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Education in the United Kingdom is coordinated and supervised by the ministry of Education and Employment.

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Education in the United Kingdom is coordinated and supervised by the ministry of Education and Employment. However, there is much differentiation in terms of the education and training provided in England, Scotland, the Wales and Northern Ireland, respectively, as this department is responsible for England and Wales alone. Scotland and Northern Ireland have their own departments. However, the general framework of the educational system and the qualifications acquired are similar and mutually recognized. The British educational system is mainly characterised by great its flexibility and multiplicity of alternatives offered to a student. None of these central authorities has much control over what happens in the county's schools. Their main function is to ensure the availability of education, implement its overall organisation and set general learning objectives up to the end of compulsory education. In fact, as many details as possible are left up to the individual schools or the Local Education Authority (LEA). The Central government does not determine a programme of learning or the used books and materials; it does not dictate the number of schooling hours, or the exact days of holidays; it also does not manage the institutions' finances. ...read more.


Once again decentralisation persists: in fact, there are three different national curricula, one for England and Wales, another for Scotland and another for Northern Ireland. Another major change was that now schools could "opt-out" of the control of the LEA and work directly under the control of the appropriate government department. The introduction of the national curriculum was also intended to emphasise more "the three R's" (reading, writing and arithmetic) at primary level, and science and technology at higher levels. Compulsory education in Britain is divided into two different stages: primary education from 5 to 11 and secondary education from 11 to 16. At primary school students are tested in their progress in reading, writing and mathematical skills. Pupils wishing to progress to Secondary Schools, particularly in the independent sector are required to pass an Entrance Examination. Even though education is only compulsory until the age of 16, many secondary schools offer education until the age of 18. Students who complete secondary education may optionally take the examination for the General Certificate of Secondary Education (GCSE). Those students wishing to pursue University studies attend school until the age of 18 and then take the Advanced level public examinations (A level - AS level) ...read more.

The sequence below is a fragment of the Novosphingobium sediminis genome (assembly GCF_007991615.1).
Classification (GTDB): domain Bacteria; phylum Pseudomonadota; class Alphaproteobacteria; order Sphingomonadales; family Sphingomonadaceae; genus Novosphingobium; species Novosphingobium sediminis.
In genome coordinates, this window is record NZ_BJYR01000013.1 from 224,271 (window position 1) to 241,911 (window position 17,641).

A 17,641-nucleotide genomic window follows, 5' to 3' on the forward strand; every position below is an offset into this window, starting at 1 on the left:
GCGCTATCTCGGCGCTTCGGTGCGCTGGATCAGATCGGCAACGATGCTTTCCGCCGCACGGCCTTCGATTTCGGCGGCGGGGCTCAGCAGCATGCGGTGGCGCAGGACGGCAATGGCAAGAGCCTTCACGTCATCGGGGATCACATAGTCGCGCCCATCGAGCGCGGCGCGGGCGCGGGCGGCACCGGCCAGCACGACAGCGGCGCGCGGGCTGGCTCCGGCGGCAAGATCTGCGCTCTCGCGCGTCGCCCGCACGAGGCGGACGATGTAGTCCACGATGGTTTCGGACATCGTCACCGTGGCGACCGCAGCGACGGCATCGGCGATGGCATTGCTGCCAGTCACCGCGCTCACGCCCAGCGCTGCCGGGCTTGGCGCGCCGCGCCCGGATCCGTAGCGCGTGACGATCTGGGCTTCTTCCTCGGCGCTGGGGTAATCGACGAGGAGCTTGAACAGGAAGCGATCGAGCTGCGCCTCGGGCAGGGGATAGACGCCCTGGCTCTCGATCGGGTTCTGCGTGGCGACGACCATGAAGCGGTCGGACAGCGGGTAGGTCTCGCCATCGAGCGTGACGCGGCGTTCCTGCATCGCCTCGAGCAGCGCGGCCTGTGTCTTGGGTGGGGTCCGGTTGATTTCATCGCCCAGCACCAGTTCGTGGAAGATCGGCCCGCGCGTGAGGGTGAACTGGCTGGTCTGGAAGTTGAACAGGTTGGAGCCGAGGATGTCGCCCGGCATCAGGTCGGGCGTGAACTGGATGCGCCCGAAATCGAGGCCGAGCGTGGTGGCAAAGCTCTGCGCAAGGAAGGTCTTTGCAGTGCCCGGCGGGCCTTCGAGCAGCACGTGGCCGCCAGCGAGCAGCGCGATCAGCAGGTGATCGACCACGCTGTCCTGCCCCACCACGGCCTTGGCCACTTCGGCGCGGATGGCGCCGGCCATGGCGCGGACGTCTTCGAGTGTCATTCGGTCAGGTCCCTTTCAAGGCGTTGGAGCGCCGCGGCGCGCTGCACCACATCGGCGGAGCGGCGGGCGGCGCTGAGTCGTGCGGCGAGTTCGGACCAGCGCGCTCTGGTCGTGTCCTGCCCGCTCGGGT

A year ago Charles Clarke, the education secretary, made it clear that the 50% target was being quietly dropped and that the important thing was to make university available to academically able young people from all backgrounds. Charles Clarke also admitted that universities cannot flourish without intellectual elitism, elite to which not all can belong. On January, 2004, the government published the Higher Education bill on student finance. According to this bill, the poorest 30 per cent of full time students will be guaranteed at least �3000 per year to help them through their studies. As there is no internationally agreed definition of what a university is supposed to do, it is hard to conclude that Britain's top universities are falling behind their international counterparts. Teaching and the creation of wealth are regarded as part of any definition, but it is difficult to compare Britain's single-subject approach with other countries' universities modular education; and British universities still attract outside investment and students. However, the fact is that Britain's top-level research is diminishing. The number of Nobel prizes in chemistry, physics and medicine has fallen from eleven in the 1960s to two in the 1990s. To sum up, Britain's educational system is struggling between egalitarianism and elitism Page 2 British Life and Institutions: An Introduction Dr: Tuschinsky Wintersemester 2003/2004 British Educational System Page 1 ...read more.

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